“We don’t learn from experience. We learn from reflecting on experience.” John Dewey
Growing up, I participated in a lot of team sports. It didn’t matter the sport, my age, or if we won or lost; after every game we talked about what went well, and what didn’t. We celebrated what we achieved, and made plans for what we needed to practice. We reflected. It seemed so natural and necessary as part of our process to improve as individual players and as a team.
Here at the Tarrant Institute, we have spent years focusing on the unique characteristics of young adolescent learners. Many of our values and practices are aligned with or adopted from the essential attributes and characteristics of effective middle grades education as outlined by the Association for Middle Level Education. Here in Vermont, we see many of these values being in line with the creation and implementation of Personalized Learning Plans (be on the lookout for some posts breaking down this alignment in the coming months). Now, in the science classroom we’re also working with the NGSS, and of course we’re aware of CCSS. And we hope that our work with technology is supporting student progress along the ISTE standards. With so many different considerations, it may be difficult to imagine how all these pieces might come together. Today, we’re going to think about how bringing these pieces together, using the example of a lesson around Newton’s Laws of Motion. Continue reading
Are you looking for a more video game style approach to teaching sustainability?
I remember fondly the days of playing Oregon Trail in my middle school computer class. The game exposed players to the harsh realities of pioneer life, while also teaching us about resource management and the correlation of compiled risky decisions. Check out some (much) newer games that teach sustainability.
Students report enjoyment and challenges learning programming
A huge congratulations to everyone — students, teachers and families — who participated in this year’s #HourofCode! The students from the Edge team at Essex Middle School were kind enough to share their reactions to trying coding, and a little bit about what they worked on.
Students provide evidence of increased engagement with social reading platform
(Editor’s Note: we asked 5th grade educator Hannah Lindsey to share her experience using the LMS edmodo for a literacy block with students on netbooks. Her blog post is excerpted from a longer reflection prepared for the 2014 AMLE annual conference.)
Does the use of a learning management system impact student engagement and learning outcomes?
Was there a change in learning outcomes and products? Was there a change in student engagement and interest in material, discussions, and each other?
Let’s take a look.
Using technology in physical education to promote a healthy lifestyle
Welcome! As a former collegiate coach, I know first-hand how invaluable technology can be in fostering athletic growth, while also aiding educators’ decision-making around student-athlete welfare and success. Within the educational setting, there are many creative ways of implementing technology innovation without sacrificing the main goal of keeping students amovin’ and a-groovin’.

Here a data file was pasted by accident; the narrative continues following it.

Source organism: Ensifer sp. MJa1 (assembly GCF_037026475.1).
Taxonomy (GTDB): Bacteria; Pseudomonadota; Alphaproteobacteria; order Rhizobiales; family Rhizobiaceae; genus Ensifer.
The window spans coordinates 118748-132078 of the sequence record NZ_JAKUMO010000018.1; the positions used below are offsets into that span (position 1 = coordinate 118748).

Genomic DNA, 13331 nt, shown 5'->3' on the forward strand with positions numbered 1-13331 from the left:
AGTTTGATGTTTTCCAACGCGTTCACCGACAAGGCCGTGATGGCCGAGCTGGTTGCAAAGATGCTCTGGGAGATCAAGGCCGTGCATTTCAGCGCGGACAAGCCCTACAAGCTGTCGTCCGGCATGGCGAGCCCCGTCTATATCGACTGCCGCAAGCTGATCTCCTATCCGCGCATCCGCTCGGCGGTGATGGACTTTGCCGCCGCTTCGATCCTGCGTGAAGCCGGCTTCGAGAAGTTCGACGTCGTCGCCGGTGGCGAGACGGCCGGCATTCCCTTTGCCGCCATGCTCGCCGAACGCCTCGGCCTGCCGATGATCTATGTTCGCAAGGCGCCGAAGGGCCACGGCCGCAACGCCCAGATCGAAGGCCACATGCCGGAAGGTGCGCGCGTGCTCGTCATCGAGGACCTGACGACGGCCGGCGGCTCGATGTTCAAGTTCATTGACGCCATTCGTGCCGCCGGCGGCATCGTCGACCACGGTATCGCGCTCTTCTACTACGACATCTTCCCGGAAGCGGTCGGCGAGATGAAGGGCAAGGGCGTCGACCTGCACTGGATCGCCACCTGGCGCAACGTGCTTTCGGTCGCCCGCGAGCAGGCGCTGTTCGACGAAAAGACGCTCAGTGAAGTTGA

Apparently, asking friends to follow HennesseyGirlsMom on Instagram would be social suicide.
My 12-year-old twins are counting the days to their 13th birthday in April, anticipating with much more urgency than past years their special day, all so they can finally triumph over the tyrant of online limitations…the dreaded Under 13 Terms of Service rule.
How do you level the digital playing field?
How do you even start taking on a task like that?
Equity has always been a thorny issue for schools to deal with, and adding technology to the mix has added a whole new layer of complications.
As more research emerges linking technology to student engagement and decreased drop-out rates, the stakes get higher, and the consequences for students with diminished access to technology grow more drastic.
So what can you do?
I am a big proponent of research-fueled decision-making around teaching, curriculum, methods, and tools. Now, scholars outside of education have previously criticized our field for failing to build a knowledge base founded in research. However, although that may have been arguable 30 years ago, education has come a long way. Quality research happens in the field of education – research that is peer-reviewed and upon which we can make decisions. As a research fellow here at TIIE, peer reviewed research articles mediate my perception of reality. As a science educator, I have been unsure as to how research really could affect my practice. “Research” may seem rather esoteric, but recently an article came across my desk that demonstrated just how practical research can be. Continue reading
Addressing student mastery and learning targets in an LMS
Kristi McKnight, a 9th grade teacher at Harwood Union High School in Moretown, Vermont, shares how she and her teaching partner, Mike Coyle, use the Schoology learning management system (LMS) for differentiated learning with her students. With Schoology, McKnight is able to describe how she’s giving her students choices of assignments and learning targets, and use native platform tools to track their proficiency as each unit progresses.